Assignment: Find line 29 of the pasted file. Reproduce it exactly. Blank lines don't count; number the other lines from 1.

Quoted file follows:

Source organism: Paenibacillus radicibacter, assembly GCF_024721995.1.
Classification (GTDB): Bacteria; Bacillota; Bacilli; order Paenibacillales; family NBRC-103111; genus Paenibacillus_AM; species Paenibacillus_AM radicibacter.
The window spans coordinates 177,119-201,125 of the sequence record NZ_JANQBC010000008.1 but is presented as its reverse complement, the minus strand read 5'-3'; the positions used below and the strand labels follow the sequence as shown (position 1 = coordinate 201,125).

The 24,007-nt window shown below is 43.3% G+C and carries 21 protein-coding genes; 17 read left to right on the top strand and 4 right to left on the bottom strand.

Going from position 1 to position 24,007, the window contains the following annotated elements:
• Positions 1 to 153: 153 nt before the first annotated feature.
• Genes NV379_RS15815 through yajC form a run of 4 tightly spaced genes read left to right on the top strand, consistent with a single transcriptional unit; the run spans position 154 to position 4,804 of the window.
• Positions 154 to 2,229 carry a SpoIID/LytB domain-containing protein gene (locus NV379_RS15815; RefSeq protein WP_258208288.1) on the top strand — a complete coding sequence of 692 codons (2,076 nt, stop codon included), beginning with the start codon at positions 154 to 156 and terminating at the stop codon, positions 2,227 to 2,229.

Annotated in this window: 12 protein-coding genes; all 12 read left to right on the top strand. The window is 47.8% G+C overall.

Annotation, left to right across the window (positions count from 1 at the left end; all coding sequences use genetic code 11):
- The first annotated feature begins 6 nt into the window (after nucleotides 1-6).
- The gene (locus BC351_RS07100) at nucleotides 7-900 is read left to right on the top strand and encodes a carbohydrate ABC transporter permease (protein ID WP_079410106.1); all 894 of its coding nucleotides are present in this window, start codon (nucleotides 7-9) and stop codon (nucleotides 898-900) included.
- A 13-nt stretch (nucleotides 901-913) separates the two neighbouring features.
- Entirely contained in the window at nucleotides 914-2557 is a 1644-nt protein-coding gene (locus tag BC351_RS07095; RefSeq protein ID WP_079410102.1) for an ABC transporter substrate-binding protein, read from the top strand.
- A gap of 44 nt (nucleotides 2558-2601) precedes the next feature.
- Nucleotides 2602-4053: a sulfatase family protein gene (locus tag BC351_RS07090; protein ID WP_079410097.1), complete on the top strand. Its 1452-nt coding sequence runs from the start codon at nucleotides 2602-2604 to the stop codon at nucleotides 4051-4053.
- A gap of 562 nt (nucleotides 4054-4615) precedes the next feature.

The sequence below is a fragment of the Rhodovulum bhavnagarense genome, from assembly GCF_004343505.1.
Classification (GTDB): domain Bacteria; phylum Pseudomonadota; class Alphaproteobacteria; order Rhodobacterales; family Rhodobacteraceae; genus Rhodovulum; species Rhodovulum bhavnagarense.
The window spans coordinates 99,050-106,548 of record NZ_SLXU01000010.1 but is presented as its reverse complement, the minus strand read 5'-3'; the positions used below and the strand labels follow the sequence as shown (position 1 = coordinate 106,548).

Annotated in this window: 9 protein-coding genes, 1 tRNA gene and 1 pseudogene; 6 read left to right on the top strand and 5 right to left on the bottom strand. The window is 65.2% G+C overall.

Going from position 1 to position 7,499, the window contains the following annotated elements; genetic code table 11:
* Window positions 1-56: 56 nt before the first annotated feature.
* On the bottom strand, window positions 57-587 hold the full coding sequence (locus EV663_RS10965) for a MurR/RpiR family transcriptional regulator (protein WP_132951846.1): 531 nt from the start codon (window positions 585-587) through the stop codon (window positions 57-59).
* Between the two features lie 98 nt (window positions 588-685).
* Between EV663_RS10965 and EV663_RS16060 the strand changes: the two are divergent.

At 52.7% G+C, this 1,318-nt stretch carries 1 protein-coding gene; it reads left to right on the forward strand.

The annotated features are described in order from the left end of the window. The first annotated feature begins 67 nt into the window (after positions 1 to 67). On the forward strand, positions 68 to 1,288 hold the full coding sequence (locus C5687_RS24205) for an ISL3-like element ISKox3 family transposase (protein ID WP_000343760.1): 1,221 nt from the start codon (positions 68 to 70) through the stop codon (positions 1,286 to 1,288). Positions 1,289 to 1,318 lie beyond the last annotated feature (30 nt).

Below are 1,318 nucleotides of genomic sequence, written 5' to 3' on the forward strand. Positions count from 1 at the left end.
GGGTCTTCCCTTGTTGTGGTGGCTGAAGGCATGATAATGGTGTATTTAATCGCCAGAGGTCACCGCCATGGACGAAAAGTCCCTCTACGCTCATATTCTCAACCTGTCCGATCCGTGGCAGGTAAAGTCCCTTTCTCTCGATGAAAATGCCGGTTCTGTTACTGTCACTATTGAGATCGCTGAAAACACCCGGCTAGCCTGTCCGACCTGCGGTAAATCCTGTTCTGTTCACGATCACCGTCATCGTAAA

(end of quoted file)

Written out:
Below are 1,318 nucleotides of genomic sequence, written 5' to 3' on the forward strand. Positions count from 1 at the left end.